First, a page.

Wilfredo Vázquez

From Wikipedia, the free encyclopedia
  (Redirected from Wilfredo Vazquez)
Jump to: navigation, search
Wilfredo Vázquez
Real name Wilfredo Vázquez Olivera
Nickname(s) Wil
El Orgullo de Puerto Rico
("The Pride of Puerto Rico")
Rated at Bantamweight
Super bantamweight
Height 5 ft 4 12 in (164 cm)
Nationality Puerto Rican
Born (1960-08-02) August 2, 1960 (age 56)
Bayamón, Puerto Rico
Stance Orthodox
Boxing record
Total fights 68
Wins 56
Wins by KO 41
Losses 9
Draws 2
No contests 1

Wilfredo Vázquez Olivera (born August 2, 1960) is a former professional boxer who was a world champion in three different weight divisions; bantamweight, super bantamweight and featherweight.

Life and amateur career[edit]

Vázquez was born in Río Piedras, one of the largest districts of San Juan, but he was raised in Bayamón.[1] Unlike most Puerto Rican boxers, he began practicing the basics of boxing when he was 18 years old. Vázquez began training on November 1978, two weeks after the death of his father, Juan Vázquez.[2] His decision was directly influenced by his father's desire of having a son that practiced boxing. Juan Vázquez was a follower of Wilfredo Gómez and died shortly after purchasing tickets for his fight against Carlos Zarate.[2] This affected Vázquez, who decided to mimic Gómez and win a professional world championship, drawing motivation from his accomplishments.[2] He began training at Ruiz Soler gym, where he met several boxers that he regarded as "world class" material, but all of them failed to reach success after following other paths. As an amateur, Vázquez fought 17 times, losing three contests.[2] He didn't pursue a spot in Puerto Rico's national boxing team, considering that at his age it would be hard to earn a spot, while being expecting to earn money quickly as a professional. Vázquez married Alice Lozada, with whom he has three sons, Wilfredo, Jr., Noel and Israel.[1]

Professional career[edit]

Vázquez debuted as a professional on January 29, 1981, training under the guidance of Manny Siaca. In this contest, he lost to William Ramos by unanimous decision in a four-round fight.[3] After this fight, he won his first fight, defeating Felix Cortez by knockout in two rounds. This was followed by a second knockout against Roberto Mercedes, who debuted against Vázquez.[3] On April 30, 1981, he scored the first draw of his career, in a six-round fight against Eusebio Espinal. Vázquez's first contest outside of Puerto Rico was against Reinaldo Roque, whom he defeated by knockout in Miami, Florida. In his next match, he won the first decision of his career scoring a points victory over Herminio Adorno. Vázquez was scheduled to participate in Don King's Carnival of Champions card, where Gómez and Wilfred Benítez competed, but an injury suffered during training left him out of the event.[3] In the last fight of this year, he defeated Pedro Alindato by knockout. On March 3, 1982, Vázquez beat Orlando Perez by points. He would fight eight more times during this year, all of them in New York City or Las Vegas. In these fights, Vázquez defeated Ion Trian, Jose Luis Martinez, Sonny Long and Rudy Perez twice. In 1983, he fought five times, winning every contest by knckout.[3] His opponents during this time frame were: Euginio Paulino, Andres Torres, Robert Mullins, Ramón Cruz and Pedro Rodriguez. On March 17, 1984, Vázquez defeated Juan "Chiqui" Torres by knockout in the fourth round to win the vacant Puerto Rican bantamweight title.[3] In his next fight, Vázquez received the first no contest of his career against Julio Guerrero. He closed the year defeating Javier Barajas and Norgie Castro.[3] In 1985, Vázquez had a slow year, only fighting twice. His only contests were against Jeff Whaley and Osvaldo Acevedo, both of whom he defeated by technical knockout.[3]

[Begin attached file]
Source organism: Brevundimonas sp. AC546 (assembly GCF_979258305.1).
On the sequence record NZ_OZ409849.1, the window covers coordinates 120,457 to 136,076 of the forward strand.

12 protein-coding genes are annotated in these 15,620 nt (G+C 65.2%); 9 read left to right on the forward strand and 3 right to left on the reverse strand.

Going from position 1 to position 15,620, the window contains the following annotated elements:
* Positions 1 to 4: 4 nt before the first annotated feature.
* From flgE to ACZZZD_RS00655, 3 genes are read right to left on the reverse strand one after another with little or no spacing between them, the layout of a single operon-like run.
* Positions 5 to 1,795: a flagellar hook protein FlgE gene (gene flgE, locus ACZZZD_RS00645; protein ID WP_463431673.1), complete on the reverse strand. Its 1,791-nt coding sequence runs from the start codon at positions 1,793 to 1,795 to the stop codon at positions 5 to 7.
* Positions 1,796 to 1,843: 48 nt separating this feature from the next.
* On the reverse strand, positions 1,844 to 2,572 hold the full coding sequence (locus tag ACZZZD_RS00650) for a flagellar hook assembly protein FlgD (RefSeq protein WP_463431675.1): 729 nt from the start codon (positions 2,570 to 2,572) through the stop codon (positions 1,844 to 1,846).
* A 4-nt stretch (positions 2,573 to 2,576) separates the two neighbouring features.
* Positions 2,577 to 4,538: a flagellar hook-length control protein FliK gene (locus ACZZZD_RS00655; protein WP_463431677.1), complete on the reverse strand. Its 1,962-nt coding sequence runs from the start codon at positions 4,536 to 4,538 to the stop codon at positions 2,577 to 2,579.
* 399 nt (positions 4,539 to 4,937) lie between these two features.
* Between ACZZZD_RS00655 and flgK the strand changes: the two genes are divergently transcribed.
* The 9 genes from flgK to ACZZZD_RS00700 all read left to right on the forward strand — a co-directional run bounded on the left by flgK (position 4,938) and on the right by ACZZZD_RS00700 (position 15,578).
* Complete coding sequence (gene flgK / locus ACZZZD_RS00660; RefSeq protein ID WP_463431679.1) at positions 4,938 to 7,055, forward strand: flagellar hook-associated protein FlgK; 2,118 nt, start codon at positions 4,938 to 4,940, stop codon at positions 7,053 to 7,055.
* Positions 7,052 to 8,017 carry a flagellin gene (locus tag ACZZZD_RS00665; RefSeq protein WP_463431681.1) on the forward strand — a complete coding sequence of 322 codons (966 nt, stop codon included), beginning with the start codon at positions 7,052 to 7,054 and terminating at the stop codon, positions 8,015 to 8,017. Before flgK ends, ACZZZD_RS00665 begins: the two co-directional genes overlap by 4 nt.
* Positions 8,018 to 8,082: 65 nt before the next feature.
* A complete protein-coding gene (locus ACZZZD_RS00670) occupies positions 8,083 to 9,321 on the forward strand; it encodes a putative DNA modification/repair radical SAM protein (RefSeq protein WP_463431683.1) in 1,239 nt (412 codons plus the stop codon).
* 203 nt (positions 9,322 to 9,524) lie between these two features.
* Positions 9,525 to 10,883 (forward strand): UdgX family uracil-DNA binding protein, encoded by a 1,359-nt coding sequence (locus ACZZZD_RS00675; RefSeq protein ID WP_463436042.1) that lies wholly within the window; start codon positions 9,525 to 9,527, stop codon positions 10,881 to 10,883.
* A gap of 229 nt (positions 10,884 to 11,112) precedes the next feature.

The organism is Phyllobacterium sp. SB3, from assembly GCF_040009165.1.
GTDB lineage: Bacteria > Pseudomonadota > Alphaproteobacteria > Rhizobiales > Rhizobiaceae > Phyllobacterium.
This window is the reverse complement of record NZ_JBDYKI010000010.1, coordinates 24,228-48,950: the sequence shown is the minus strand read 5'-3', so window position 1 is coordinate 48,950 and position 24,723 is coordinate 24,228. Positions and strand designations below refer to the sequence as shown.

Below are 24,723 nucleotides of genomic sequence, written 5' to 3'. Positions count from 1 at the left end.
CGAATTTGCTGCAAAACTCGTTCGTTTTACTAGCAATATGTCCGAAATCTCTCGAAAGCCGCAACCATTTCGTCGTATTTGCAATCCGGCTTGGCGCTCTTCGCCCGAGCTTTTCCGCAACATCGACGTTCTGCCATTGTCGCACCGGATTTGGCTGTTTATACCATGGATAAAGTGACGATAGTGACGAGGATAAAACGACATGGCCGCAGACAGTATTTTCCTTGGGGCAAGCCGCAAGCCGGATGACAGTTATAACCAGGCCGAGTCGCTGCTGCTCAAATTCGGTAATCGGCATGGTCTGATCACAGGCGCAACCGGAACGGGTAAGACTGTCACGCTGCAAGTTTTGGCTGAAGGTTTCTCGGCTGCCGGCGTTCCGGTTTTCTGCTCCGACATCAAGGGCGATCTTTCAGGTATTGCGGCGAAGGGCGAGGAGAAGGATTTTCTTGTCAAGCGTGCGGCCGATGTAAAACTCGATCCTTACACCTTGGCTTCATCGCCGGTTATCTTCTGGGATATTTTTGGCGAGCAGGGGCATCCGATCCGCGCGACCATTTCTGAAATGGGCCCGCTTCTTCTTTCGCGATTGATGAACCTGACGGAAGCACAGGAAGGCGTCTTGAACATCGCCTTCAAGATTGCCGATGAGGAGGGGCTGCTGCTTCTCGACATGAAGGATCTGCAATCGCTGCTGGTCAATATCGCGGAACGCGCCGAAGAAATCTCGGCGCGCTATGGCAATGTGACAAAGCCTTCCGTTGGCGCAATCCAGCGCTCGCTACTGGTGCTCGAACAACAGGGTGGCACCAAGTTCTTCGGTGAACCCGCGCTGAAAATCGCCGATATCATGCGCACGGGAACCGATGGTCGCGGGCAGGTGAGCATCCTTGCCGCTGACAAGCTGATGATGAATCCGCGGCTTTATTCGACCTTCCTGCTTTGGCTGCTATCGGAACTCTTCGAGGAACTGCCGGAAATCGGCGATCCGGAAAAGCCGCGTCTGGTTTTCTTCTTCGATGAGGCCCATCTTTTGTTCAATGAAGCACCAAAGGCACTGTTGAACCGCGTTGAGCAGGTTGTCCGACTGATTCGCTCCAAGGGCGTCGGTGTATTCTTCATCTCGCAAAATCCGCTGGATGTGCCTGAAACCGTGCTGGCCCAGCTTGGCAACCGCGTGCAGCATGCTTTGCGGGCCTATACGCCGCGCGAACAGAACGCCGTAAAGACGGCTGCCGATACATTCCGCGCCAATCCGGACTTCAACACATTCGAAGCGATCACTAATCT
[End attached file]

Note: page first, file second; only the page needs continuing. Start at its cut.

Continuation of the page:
First title shot[edit]

On February 8, 1986, Vázquez received his first opportunity for a world championship against Miguel "Happy" Lora, who held the World Boxing Council's bantamweight championship. Vázquez received a knockdown the second round, before scoring one in the fourth round. After twelve rounds, the judges awarded Lora a unanimous decision.[3] His next fight was against José "Pambelito" Cervantes, who had fought for the WBC's super bantamweight championship five years earlier. Vázquez won this contest by knockout in the third round.[3] After losing to Antonio Avelar, he concluded the year defeating Jesus Muñiz. On March 14, 1987, Vázquez defeated Juan Carazo by technical knockout in the first round.[3] Less than a month later, he defeated Lee Cargle in five rounds.[3]

Bantamweight champion[edit]

On October 4, 1987, Vázquez earned a second titular opportunity, receiving a fight against Chan-Yong Park in South Korea. He won the fight by knockout in the tenth round to become the World Boxing Association's champion.[3] Vázquez's first defense was versus Takuya Muguruma in a card organized in Osaka. The fight was declared a draw, although two of the judges scored it 116-114 and 117-112 in favor of Vázquez, while the third considered it a 115-115 tie.[4] Subsequently, he defended against Kaokor Galaxy in Thailand, losing by split decision. The scores were 112-115 and 113-115 in favor of Galaxy and 114-113 in favor of Vázquez.[4] Three months later, he returned to action against Raúl Pérez, but lost by unanimous decision in 10 rounds. Following this defeat, Vázquez signed a contract with Felix "Tutico" Zabala who managed to secure a regional title fight against Fernie Morales.[4] The contest was for the International Boxing Federation's Inter-Continental bantamweight championship, in twelve rounds, Vázquez earned a points victory. This was followed by a knockout victory in preparatory fight against Patrick Kamy, which was part of a card organized in Spain. On June 19, 1990, Vázquez fought against Israel Contreras, who won by knockout, earning what was regarded as an unexpected victory.[4] After recovering from this loss, he defeated Joe Orewa to win the International Boxing Council's super bantamweight title on September 10, 1990. Vázquez closed the year with a technical knockout victory over Atenor Solar.[4] On April 8, 1991, he defeated Paquito Openo by knockout in seven rounds.